The quick and the dead

The quick: this frog has spent the last month in my pond. But if there's enough oxygen, common frogs (Rana temporaria) can survive under ice a lot longer than this.

I had a good look at what was in the ponds today, now that all the ice has finally gone.

I was pleased to find two frogs: the one above about two thirds-grown (I took it out of the pond for this bad photo) and one full-sized adult. Both were quite lively.

Both, I’m 95% certain, have successfully survived in the bottom of the pond, under the ice.

The dead: this Emperor Dragonfly larva, which I found in the new pond today, was probably killed by being frozen solid.

Not so lucky was my fully grown Emperor Dragonfly larva, which I found today in the shallow half  (2 inches) of the new pond. I was very fond of this animal – I knew it was the only one in the pond, having netted it earlier in the autumn in the detailed surveys of our ponds, and I’d been keeping a special eye out for it. It was the fifth species of breeding dragonfly in the garden.

In this case it was in the wrong place at the wrong time: I’ve no doubt it would have survived in the slightly deeper water, only 20 cm, of the new pond’s main basin.

And this depth of water was fine for my Broad-bodied Chaser dragonfly larvae in the old pond. They were safe, happily lurking in about 25 cm of water in the ‘deep’ part of the pond, amongst the leaves and mosses, with no sign of any casualties.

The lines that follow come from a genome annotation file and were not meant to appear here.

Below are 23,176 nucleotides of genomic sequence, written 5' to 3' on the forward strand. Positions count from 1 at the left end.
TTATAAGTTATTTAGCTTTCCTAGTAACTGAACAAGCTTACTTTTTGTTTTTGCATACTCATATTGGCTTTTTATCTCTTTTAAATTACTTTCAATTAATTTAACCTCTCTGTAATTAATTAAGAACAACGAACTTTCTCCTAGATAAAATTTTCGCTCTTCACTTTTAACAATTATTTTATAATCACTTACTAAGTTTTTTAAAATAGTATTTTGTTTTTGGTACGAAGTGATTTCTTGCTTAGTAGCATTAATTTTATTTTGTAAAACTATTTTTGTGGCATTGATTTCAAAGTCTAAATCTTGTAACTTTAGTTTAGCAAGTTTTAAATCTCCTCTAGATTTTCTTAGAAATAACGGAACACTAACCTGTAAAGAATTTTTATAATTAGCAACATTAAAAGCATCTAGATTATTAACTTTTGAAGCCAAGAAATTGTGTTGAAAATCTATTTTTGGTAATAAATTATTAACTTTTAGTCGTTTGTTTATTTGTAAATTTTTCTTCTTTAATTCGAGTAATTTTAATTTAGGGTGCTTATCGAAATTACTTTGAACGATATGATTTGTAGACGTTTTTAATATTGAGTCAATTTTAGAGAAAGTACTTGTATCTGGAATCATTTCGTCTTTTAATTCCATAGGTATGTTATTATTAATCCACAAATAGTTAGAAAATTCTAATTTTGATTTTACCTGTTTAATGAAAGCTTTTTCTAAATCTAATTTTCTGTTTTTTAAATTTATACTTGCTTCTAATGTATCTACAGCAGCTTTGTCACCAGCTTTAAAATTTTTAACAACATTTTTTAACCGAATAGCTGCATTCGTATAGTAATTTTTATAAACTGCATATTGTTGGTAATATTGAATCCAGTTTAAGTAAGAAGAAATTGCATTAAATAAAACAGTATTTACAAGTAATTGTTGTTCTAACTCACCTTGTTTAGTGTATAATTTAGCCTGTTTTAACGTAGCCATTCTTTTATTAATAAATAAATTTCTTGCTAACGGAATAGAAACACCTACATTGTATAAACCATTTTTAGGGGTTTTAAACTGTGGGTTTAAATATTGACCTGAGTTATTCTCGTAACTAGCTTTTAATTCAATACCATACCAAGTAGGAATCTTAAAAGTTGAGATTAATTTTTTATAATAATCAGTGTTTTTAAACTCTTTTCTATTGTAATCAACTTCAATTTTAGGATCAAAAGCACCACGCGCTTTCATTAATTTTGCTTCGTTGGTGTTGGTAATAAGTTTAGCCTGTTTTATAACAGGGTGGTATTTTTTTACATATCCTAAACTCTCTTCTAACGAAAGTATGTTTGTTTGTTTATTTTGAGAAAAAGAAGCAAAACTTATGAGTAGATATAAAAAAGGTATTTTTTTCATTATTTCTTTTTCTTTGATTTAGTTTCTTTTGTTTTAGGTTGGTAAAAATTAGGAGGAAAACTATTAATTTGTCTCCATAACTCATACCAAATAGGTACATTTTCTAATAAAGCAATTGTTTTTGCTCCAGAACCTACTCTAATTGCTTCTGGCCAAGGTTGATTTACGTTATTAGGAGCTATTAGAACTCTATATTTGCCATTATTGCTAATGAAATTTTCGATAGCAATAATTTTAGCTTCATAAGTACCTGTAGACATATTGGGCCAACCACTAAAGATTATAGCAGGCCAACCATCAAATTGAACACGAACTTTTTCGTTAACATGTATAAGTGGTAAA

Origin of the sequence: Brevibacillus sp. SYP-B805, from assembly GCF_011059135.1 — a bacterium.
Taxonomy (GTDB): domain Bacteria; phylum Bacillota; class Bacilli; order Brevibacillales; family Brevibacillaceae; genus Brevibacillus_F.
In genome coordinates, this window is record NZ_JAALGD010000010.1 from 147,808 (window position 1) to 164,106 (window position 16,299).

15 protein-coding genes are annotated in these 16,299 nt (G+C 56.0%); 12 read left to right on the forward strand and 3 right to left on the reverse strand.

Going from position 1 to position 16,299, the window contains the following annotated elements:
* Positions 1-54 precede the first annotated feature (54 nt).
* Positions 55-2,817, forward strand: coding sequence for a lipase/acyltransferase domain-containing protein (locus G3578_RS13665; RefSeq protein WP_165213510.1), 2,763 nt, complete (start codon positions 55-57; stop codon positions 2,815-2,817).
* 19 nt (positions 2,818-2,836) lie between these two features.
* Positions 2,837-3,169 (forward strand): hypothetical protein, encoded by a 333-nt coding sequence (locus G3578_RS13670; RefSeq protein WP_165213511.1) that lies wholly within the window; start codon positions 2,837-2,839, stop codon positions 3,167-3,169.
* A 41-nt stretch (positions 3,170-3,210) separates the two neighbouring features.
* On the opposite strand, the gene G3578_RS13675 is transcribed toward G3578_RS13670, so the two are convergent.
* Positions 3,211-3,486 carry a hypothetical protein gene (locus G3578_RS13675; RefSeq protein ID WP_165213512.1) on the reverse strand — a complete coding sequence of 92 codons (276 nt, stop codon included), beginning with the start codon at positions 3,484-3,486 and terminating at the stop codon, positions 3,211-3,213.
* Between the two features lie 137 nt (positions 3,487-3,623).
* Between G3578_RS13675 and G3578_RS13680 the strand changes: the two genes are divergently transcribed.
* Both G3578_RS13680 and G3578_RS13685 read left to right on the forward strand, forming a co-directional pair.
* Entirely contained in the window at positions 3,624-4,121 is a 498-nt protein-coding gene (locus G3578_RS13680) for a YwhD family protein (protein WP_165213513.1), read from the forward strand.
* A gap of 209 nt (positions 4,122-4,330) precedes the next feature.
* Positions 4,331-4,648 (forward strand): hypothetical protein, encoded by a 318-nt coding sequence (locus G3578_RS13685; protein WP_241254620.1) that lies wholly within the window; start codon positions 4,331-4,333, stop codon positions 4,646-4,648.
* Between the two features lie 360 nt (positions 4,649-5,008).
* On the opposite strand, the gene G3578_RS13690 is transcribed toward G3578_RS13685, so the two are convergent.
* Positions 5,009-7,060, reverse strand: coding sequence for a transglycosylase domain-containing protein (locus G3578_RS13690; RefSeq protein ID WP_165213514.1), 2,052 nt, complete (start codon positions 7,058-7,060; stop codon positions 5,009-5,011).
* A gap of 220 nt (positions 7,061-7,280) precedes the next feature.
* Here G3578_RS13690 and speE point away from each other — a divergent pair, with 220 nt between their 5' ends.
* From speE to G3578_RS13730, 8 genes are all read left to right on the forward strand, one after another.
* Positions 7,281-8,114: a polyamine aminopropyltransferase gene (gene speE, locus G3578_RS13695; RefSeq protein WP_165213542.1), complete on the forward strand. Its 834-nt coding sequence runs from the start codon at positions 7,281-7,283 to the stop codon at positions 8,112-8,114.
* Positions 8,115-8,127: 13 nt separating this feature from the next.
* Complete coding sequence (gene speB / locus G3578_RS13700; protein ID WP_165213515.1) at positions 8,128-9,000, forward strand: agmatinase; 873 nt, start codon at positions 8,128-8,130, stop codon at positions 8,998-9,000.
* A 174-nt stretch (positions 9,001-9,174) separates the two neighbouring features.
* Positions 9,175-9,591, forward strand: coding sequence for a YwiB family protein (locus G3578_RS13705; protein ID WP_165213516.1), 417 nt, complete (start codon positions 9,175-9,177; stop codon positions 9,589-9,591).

As well as the dragonflies, the old pond still has plenty of mayflies, backswimmers, large red damselfly larvae – I even saw an adult Brown Diving Beetle (nice picture here) which I guess must have overwintered in the pond.

Obviously, many other people’s animals have not been so lucky as mine. Perhaps because of this, there’s been a terrific response to the request Pond Conservation put out earlier this week for information about the effects of snow and ice on ponds – the Big Pond Thaw survey. I will start posting some of the results, and commenting on specific questions, soon. Thanks to everyone who has sent back forms.

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2 Responses to “The quick and the dead”

  1. Helen Edwards Says:

    Sorry to hear about your emperor larva. Dipped the ponds here this morning – no casualties due to the cold, but our ponds are a lot deeper and we had very little snow compared with the rest of the country.

  2. Judith Lawson Says:

    I have found about 10 dead emperor dragonfly larvae this spring – so presumably it’s the cold spell in December. They should have started to emerge by now but although I’ve been looking closely I’ve seen none so far. I hope this doesn’t mean there are no survivors. However there have been lots of damsel flies emerging. Are they less susceptible?

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